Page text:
Senator Grassley sent letters to all 50 states this week asking if they alert the federal government when they do. This information could be used by Medicare to help identify fraud.
The Public Policy Institute brought together leading experts to discuss promising approaches to improving care and lowering Medicare costs. Panel included Lisa McGiffert, Director, Safe Patient Project, Consumers Union
ProPublica’s “The Prescribers” series: “Prescription data obtained by ProPublica shows widespread use of antipsychotics, narcotics and other drugs dangerous for older adults, but Medicare officials say it’s not their job to look for unsafe prescribing or weed out doctors with troubled backgrounds.”
Op-ed by Dr. Kevin Kavanagh: “As more physicians become employees of hospitals, more hospital outpatient services will be provided, which produces an ever increasing cash trove for facilities, while increasing costs for patients and draining Medicare’s financial reserves.”
KHN: Last fall, seeking to improve care and save money, Medicare announced penalties to hospitals to which too many patients returned within a month. Both payment changes are applied to payments for every hospital stay of a Medicare patient. This chart shows the effect of each of those programs on hospitals’ Medicare reimbursements per hospital stay, and the combined effect for the federal spending year that runs from last October through September 2013. Hospitals could gain up to 1 percent in payments or lose as much as 2 percent from the two programs combined.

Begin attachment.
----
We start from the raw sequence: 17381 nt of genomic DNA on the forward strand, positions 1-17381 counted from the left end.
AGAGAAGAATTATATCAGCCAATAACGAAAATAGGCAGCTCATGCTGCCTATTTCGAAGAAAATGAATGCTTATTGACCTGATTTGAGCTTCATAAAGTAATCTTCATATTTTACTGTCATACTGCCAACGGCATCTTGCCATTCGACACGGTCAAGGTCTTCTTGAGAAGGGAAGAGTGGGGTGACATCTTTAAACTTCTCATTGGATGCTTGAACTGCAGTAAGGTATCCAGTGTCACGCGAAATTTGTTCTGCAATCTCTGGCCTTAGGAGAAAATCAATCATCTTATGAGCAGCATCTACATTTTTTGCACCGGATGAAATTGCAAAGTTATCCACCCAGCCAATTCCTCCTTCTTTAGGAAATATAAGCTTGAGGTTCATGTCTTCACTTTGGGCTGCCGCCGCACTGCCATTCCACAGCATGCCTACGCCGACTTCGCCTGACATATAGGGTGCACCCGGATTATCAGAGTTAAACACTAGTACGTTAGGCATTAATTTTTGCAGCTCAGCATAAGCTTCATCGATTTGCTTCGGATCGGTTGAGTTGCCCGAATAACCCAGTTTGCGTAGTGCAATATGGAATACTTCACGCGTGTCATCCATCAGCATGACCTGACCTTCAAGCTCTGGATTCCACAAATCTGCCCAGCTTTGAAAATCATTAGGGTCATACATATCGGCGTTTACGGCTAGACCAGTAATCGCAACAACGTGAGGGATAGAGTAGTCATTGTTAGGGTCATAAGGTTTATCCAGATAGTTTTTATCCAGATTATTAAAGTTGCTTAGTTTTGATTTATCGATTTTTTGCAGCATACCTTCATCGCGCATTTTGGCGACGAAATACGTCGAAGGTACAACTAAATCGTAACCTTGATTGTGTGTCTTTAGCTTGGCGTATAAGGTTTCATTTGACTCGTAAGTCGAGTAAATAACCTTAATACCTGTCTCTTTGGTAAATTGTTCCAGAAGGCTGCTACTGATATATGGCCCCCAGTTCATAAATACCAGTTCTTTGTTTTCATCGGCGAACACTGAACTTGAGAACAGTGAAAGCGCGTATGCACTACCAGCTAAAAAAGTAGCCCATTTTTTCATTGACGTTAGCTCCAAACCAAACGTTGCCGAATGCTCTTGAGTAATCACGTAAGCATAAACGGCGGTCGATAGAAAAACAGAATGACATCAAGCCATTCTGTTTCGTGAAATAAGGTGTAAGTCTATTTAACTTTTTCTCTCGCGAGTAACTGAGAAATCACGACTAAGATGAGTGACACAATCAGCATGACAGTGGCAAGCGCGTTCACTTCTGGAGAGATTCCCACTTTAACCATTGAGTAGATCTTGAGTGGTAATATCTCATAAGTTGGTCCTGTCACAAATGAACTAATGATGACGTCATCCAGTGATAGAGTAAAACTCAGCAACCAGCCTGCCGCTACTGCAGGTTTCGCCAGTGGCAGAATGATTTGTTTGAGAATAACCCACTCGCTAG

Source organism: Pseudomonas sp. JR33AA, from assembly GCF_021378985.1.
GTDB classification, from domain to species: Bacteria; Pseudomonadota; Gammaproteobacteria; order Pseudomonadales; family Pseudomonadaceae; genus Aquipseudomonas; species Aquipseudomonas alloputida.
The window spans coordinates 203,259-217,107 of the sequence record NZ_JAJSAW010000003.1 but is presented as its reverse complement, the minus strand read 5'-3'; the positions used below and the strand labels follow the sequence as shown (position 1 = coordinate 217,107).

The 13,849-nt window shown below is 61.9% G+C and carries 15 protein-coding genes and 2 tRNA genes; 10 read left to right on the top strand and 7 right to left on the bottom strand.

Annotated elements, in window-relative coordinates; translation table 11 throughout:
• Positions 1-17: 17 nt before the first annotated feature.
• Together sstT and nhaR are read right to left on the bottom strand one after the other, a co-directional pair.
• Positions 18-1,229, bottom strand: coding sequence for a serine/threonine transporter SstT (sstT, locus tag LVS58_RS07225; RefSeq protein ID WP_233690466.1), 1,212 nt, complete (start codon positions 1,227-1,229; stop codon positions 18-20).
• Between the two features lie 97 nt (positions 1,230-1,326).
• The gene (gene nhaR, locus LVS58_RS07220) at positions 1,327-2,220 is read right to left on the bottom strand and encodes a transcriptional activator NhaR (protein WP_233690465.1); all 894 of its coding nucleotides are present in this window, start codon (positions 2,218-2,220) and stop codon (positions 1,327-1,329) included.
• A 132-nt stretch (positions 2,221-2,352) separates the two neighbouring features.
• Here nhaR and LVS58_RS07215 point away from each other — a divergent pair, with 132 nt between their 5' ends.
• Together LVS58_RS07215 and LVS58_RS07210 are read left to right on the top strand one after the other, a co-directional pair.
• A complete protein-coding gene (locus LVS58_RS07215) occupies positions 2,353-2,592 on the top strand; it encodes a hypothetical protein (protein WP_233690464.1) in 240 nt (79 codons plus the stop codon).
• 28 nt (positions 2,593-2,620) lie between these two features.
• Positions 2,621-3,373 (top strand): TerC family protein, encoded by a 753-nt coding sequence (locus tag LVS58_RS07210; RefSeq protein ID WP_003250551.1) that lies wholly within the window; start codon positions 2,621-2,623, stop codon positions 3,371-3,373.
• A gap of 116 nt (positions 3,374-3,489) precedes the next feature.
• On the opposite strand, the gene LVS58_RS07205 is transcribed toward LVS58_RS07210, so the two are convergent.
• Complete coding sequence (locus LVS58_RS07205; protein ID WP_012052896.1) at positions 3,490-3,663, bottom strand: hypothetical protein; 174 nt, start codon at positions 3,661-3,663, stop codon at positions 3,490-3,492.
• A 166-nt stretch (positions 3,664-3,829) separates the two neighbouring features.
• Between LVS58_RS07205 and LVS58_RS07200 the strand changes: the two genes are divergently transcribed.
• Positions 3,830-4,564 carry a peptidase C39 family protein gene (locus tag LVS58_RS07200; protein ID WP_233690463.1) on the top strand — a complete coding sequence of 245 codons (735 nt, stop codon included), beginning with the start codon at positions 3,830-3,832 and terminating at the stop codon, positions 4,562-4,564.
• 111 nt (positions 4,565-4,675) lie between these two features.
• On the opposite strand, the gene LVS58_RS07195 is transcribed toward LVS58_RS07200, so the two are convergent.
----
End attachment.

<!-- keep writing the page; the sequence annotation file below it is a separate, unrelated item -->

KHN: In Medicare’s new program that ties about $1 billion in payments to quality of care, hospitals in Fort Wayne, Ind., are faring the best on average while hospitals in Washington, D.C., are doing the worst, according to a Kaiser Health News analysis of the country’s 212 major health care markets.
“The revised payments, which will begin in January, mark the federal government’s most extensive effort yet to hold hospitals financially accountable for what happens to patients.”
A recent NEJM report says Medicare’s policy of not paying for the treatment of two types of hospital infections has not shown to decrease infection rates. But there may be more to the story.
Consumer Reports comments on a new study by the New England Journal of Medicine regarding Medicare’s nonpayment policy for hospital infections.